Friction Springs

Sept. 16, 2004
Ring-spring friction springs absorb and dampen high kinetic energy of a moving mass in a relatively small space.

A series of concentric inner and outer rings with mating tapered surfaces (greased with a special lubricant) absorb up to 67% of input energy and return it as heat. Unlike conventional springs, Ring-springs have a uniform stress distribution over the entire cross section, which helps shrink size.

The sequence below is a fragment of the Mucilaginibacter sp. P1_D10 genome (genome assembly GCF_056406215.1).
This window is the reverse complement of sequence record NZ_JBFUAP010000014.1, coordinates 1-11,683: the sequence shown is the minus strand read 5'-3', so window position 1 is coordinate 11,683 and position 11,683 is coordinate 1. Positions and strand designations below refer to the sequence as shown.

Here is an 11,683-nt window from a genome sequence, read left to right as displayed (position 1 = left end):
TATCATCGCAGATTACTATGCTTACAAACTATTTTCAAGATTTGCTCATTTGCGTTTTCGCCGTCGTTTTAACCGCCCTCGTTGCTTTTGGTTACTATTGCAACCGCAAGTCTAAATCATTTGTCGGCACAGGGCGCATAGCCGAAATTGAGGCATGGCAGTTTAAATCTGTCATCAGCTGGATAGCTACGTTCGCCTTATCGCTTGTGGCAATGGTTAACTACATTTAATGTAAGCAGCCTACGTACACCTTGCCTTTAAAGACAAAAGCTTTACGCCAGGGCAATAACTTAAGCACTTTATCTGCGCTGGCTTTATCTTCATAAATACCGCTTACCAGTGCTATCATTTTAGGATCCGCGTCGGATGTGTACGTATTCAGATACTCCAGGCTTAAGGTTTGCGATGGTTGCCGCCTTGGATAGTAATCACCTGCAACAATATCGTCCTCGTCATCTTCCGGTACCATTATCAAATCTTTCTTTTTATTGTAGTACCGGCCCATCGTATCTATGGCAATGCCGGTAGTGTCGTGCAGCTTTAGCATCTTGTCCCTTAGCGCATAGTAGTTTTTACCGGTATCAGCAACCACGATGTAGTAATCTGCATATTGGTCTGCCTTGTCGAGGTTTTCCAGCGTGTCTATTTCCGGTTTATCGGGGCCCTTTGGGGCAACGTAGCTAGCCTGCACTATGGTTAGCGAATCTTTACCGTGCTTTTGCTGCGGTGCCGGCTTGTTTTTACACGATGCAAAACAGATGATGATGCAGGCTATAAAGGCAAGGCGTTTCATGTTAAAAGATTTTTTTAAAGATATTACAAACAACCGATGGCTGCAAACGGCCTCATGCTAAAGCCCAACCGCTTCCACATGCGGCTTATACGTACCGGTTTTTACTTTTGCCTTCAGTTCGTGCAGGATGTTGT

Ring-springs come in compression and tension types sized from 0.5 to 30 in. in diameter with end forces up to 1 million lb. They are made of spring steel, require little maintenance, and work at temperatures from 40 to 180F. Applications include pneumatic hammers, recoil systems in automatic weapons, buffers in railroad-car couplers, steel mill/rolling mill end stops, buffers for ferry boats, shock absorbers for heavy industrial doors, and buffers for crane end stops.

Ringfeder Corp.,
165 Carver Ave., Westwood, NJ 07675,
(800) 245-2580,

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